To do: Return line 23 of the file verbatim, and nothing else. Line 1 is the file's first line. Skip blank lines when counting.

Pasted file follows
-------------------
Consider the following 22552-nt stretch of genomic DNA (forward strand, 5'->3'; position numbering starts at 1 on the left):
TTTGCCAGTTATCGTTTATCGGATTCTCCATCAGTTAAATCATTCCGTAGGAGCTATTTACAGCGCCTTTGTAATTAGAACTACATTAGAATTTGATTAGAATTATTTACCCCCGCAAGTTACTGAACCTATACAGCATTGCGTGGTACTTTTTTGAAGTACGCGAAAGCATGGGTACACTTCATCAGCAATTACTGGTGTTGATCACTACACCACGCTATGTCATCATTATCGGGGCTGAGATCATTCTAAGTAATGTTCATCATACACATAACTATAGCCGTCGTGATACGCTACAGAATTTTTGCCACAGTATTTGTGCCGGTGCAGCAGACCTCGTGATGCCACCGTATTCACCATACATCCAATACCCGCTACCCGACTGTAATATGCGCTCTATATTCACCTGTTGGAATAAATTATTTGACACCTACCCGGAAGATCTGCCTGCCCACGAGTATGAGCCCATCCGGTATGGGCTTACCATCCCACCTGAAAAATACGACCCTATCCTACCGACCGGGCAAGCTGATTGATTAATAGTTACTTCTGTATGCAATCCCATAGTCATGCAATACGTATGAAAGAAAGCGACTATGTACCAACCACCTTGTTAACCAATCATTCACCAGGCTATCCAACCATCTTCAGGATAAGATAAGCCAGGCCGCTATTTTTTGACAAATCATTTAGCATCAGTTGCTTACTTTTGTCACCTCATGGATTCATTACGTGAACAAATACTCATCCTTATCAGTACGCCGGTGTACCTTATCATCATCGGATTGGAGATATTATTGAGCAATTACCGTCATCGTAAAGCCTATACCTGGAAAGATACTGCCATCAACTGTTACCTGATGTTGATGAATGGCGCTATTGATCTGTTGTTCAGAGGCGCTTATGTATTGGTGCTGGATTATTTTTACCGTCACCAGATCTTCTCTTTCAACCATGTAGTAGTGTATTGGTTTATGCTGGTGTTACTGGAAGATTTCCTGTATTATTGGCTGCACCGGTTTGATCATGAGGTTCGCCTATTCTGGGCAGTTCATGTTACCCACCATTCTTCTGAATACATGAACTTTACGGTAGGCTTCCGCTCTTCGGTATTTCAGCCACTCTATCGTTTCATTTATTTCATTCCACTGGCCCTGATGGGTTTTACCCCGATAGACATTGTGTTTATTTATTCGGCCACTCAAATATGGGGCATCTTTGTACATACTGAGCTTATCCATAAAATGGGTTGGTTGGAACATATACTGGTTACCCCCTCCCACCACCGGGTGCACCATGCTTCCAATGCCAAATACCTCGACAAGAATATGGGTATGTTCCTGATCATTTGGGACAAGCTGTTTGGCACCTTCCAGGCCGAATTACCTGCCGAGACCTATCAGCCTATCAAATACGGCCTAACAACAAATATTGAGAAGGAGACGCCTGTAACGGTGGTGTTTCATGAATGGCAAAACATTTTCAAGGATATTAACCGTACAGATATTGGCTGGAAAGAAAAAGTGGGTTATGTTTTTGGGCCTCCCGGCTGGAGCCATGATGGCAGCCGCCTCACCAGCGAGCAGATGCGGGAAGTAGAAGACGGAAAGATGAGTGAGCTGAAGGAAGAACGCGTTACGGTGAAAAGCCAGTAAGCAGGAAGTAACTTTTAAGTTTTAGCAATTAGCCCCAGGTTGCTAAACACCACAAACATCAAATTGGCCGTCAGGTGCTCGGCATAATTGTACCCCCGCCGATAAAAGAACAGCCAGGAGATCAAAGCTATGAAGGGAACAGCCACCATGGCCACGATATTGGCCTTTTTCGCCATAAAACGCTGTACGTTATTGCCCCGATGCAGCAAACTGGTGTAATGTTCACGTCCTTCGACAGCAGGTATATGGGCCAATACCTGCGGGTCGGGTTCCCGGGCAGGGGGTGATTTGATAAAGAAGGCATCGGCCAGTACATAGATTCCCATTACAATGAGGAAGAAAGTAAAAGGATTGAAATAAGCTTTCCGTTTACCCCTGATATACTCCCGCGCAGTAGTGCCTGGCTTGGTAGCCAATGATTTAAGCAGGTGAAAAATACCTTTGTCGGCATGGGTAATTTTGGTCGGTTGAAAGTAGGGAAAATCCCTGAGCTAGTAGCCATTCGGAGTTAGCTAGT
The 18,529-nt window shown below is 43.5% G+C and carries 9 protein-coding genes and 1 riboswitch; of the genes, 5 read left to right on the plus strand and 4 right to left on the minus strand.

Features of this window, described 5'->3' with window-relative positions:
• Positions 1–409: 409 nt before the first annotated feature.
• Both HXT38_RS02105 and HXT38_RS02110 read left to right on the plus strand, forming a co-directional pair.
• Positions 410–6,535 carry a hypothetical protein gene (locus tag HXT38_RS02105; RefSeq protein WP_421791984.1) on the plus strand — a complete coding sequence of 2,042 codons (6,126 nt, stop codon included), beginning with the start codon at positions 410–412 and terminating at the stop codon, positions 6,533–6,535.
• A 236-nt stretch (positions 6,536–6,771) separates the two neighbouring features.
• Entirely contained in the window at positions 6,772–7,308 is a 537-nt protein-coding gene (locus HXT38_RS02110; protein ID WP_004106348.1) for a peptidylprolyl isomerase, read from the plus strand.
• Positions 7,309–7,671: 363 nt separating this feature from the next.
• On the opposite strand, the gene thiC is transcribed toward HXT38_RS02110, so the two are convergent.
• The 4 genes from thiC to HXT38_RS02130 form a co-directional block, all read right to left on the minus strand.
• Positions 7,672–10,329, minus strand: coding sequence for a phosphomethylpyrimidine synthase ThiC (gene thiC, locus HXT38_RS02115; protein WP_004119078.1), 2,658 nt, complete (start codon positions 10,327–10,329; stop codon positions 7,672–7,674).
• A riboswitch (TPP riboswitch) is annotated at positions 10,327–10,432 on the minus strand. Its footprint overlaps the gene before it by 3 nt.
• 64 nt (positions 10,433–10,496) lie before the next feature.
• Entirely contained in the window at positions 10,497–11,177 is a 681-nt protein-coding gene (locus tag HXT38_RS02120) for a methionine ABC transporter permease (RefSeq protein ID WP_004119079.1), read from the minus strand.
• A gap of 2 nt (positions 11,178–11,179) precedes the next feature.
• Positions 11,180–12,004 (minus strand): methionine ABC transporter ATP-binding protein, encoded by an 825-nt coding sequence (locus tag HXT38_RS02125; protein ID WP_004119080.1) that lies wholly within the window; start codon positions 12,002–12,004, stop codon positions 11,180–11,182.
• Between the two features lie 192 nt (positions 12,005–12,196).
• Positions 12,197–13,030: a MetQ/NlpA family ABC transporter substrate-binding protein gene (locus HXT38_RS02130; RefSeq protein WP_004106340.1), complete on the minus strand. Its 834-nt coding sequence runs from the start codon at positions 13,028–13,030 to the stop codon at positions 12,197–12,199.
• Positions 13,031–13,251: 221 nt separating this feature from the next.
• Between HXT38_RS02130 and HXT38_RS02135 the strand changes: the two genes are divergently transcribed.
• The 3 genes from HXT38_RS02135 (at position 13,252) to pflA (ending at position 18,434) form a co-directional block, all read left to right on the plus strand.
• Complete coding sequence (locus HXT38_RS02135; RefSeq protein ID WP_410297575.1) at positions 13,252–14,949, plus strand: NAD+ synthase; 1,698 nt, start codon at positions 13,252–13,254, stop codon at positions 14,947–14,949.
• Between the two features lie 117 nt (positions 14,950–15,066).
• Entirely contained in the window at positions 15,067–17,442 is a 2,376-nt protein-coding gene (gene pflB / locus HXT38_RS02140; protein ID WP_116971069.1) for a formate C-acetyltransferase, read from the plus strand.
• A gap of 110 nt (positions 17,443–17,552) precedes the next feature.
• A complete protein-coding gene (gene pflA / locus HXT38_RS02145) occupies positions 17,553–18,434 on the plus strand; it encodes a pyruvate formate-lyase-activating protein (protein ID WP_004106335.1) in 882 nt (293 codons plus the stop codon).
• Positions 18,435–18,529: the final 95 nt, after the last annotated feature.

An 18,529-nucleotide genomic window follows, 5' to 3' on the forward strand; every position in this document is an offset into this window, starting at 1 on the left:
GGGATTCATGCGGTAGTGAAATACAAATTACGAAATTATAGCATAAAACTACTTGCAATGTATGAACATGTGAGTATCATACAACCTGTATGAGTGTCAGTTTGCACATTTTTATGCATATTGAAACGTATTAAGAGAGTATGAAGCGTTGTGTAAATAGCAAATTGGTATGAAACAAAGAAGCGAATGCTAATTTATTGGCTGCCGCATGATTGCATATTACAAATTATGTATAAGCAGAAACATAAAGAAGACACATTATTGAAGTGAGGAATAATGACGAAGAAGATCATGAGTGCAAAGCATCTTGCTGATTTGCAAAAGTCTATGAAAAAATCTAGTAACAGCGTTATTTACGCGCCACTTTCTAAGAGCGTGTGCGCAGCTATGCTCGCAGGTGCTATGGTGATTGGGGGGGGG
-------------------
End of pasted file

• The 3 genes from HXT38_RS02135 (at position 13,252) to pflA (ending at position 18,434) form a co-directional block, all read left to right on the plus strand.